Thursday, 20 September 2012

Better red than dead: on mistletoe and a spider!

I shall begin with the mistletoe, and draw people's attention to a paper by David Watson and Matthew Herring "Mistletoe as a keystone resource: an experimental test" published by the Royal Society and available as a free download.  (Well done that Society: a few other publishers should follow their example.)

For those who wonder what a keystone resource is, in another paper Watson proposes that "mistletoes function as keystone resources in forests and woodlands of many regions, providing important resources for a broad range of taxa and determining local diversities in these habitats."  In the Royal Society paper the authors prove this proposal. Thus in simple language mistletoe adds greatly to diversity in a habitat. So this tree on our block is doing a great job:
The dark blobs are the mistletoes.  This a view from directly underneath the one on the left.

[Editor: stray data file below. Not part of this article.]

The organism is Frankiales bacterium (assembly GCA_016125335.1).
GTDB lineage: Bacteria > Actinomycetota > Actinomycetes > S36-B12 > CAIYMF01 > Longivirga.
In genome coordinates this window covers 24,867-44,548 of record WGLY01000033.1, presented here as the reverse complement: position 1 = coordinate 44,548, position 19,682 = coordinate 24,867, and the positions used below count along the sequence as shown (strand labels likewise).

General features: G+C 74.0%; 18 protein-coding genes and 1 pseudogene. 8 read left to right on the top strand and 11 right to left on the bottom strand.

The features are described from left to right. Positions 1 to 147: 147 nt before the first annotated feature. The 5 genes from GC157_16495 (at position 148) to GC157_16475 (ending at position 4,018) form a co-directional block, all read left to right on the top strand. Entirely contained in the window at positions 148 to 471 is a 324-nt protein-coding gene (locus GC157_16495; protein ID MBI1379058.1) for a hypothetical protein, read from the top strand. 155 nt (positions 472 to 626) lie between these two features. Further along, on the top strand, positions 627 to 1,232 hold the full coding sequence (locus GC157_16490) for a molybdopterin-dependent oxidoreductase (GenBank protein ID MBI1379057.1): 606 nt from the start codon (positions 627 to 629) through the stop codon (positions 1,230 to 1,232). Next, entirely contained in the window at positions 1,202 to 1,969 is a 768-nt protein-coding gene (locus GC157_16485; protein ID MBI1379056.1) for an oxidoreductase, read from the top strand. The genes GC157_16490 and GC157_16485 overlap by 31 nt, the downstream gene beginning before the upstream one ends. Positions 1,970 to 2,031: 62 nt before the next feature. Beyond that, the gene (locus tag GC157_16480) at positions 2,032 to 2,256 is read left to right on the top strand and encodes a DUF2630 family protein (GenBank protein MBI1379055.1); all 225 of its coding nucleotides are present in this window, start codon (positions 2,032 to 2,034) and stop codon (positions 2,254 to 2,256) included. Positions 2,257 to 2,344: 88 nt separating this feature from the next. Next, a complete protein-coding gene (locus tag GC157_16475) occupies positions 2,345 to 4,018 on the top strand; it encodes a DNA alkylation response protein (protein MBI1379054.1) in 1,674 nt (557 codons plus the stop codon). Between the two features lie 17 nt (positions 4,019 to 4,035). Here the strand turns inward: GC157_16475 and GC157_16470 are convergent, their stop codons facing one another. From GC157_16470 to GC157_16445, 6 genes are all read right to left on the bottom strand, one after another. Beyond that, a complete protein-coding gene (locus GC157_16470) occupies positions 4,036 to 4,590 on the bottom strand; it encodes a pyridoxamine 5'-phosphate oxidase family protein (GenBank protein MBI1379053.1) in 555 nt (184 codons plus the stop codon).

The very dark lump is the remains of a old mistletoe where the stems attached to the host are just about all that is left.  This clump is about 8m off the ground and thus a bit difficult to get at and identify.  Fortunately another clump was closer to the ground and a flower could be photographed.
Apart from providing a pretty picture looking at the flower showed that all the florets were on small stalks: that makes this Amyema miqueli rather than the somewhat similar A. pendula.  I shall endeavour to keep an eye on the mistletoes around the place and report on what is feeding, nesting or otherwise interacting with the plants.

The other red item today was a small spider I found in the garden on an old weed seed-head.  It is very small: perhaps 6mm total length.  As spiders go I thought it rather cute.

I have looked at a number of spiderty sites but can't find a match for this chap.  Any suggestions welcome.

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